Wat Phnom -  the namesake and symbol of the capital city of Phnom Penh, sets prominently atop an artificial 27 meter hill (or 'Phnom') in the northeastern section of the city.
Psar Thmey (Central Market) -  is a unique colonial style building constructed in 1937. The location where the Central Market now sits was once a swamp area and occupied by a lake known as Beng Decho. Today, this beautiful market has become a prominent landmark in Phnom Penh. In the Khmer language, Phsar Thmey literally means ‘New Market’
Psar Toul Tum Poung (Russian Market) - Toul Tum Poung market is often referred to as the Russian market because of its popularity among Russian expatriates during the 1980s. This market is popular to collectors of genuine antiques; also for those looking for good reproductions.

Night Market - located in front of the Phsar Chas (Old Market) near the riverside, is perpetually crowded with tourists in search of a good bargain. At the moment, there are more than 150 stalls selling an array of items from clothing and ornaments to furniture and souvenirs. The entire setting of the Phnom Penh night market is made from natural material, and there are occasionally music performances and entertainment acts.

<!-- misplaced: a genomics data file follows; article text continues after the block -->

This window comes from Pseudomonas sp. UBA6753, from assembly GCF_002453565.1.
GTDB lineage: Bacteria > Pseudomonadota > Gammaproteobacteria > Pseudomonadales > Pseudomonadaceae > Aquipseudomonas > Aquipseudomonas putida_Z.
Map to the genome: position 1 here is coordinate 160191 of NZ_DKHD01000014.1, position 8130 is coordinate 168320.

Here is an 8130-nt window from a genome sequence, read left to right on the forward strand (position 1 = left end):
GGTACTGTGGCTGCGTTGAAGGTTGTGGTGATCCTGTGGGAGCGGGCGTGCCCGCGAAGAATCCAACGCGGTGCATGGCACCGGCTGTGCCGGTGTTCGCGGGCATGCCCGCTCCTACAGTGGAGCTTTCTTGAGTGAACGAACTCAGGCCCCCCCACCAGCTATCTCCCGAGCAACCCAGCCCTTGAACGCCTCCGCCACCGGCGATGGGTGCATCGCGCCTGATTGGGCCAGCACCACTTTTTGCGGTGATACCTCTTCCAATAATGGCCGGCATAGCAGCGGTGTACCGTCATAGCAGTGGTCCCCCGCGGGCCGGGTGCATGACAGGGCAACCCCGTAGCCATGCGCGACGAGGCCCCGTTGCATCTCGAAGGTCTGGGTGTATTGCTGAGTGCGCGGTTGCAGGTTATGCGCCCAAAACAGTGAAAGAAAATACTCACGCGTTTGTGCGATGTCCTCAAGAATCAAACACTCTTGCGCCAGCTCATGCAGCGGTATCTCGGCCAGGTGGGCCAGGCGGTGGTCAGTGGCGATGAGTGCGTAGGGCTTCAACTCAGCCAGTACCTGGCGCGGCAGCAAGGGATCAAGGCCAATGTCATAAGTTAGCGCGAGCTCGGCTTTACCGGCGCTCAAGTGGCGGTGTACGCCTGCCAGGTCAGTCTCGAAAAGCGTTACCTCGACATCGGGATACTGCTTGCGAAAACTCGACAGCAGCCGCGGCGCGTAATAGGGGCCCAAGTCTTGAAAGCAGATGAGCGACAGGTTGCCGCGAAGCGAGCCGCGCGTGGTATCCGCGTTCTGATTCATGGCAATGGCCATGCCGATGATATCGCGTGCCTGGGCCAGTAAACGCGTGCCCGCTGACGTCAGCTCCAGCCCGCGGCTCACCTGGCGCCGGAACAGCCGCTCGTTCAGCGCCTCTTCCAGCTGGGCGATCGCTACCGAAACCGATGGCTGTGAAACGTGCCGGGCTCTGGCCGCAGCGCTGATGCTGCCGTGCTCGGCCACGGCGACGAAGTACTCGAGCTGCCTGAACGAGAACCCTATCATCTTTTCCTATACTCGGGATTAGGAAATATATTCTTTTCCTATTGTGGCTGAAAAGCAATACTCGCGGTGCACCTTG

River Front - offers some of the city’s most interesting sites including dozens of pubs, galleries, cafés, restaurants and shops that sit along one side of Sisowath Quay overlooking the Chaktomuk (the confluence of the Tonle Sap, Mekong and Bassac Rivers). 

River Cruise - Tourist boats of varying size and quality wait along the riverfront, usually between Street 144 and Street 130, and at the Passenger Port near Street 104. In the evening, the riverside along Sisowath Quay offers many night cruises up and down the Mekong River, some with dinner included. These cruises can be quite a romantic experience and best of all, they're usually very affordable.